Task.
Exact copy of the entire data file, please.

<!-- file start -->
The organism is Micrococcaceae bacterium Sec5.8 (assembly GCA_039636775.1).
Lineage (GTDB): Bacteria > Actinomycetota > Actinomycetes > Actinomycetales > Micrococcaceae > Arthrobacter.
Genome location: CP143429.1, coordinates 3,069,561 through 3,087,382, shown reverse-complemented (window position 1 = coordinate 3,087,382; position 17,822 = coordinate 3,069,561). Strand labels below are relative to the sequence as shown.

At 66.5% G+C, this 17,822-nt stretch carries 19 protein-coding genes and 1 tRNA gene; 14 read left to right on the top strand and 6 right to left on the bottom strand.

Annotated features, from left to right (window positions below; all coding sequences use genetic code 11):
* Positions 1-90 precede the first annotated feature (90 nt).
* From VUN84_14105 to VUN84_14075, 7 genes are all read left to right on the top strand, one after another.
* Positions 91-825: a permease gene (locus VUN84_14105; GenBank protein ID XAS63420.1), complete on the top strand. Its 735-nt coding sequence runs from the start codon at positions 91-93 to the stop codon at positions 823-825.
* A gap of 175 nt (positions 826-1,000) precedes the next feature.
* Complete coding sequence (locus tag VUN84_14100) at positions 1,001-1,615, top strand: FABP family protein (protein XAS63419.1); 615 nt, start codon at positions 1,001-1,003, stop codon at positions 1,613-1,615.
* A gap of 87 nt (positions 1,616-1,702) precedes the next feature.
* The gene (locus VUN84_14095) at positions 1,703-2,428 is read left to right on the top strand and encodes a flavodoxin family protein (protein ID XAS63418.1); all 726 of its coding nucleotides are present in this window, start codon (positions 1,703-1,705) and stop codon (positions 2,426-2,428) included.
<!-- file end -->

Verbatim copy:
The organism is Micrococcaceae bacterium Sec5.8 (assembly GCA_039636775.1).
Lineage (GTDB): Bacteria > Actinomycetota > Actinomycetes > Actinomycetales > Micrococcaceae > Arthrobacter.
Genome location: CP143429.1, coordinates 3,069,561 through 3,087,382, shown reverse-complemented (window position 1 = coordinate 3,087,382; position 17,822 = coordinate 3,069,561). Strand labels below are relative to the sequence as shown.

At 66.5% G+C, this 17,822-nt stretch carries 19 protein-coding genes and 1 tRNA gene; 14 read left to right on the top strand and 6 right to left on the bottom strand.

Annotated features, from left to right (window positions below; all coding sequences use genetic code 11):
* Positions 1-90 precede the first annotated feature (90 nt).
* From VUN84_14105 to VUN84_14075, 7 genes are all read left to right on the top strand, one after another.
* Positions 91-825: a permease gene (locus VUN84_14105; GenBank protein ID XAS63420.1), complete on the top strand. Its 735-nt coding sequence runs from the start codon at positions 91-93 to the stop codon at positions 823-825.
* A gap of 175 nt (positions 826-1,000) precedes the next feature.
* Complete coding sequence (locus tag VUN84_14100) at positions 1,001-1,615, top strand: FABP family protein (protein XAS63419.1); 615 nt, start codon at positions 1,001-1,003, stop codon at positions 1,613-1,615.
* A gap of 87 nt (positions 1,616-1,702) precedes the next feature.
* The gene (locus VUN84_14095) at positions 1,703-2,428 is read left to right on the top strand and encodes a flavodoxin family protein (protein ID XAS63418.1); all 726 of its coding nucleotides are present in this window, start codon (positions 1,703-1,705) and stop codon (positions 2,426-2,428) included.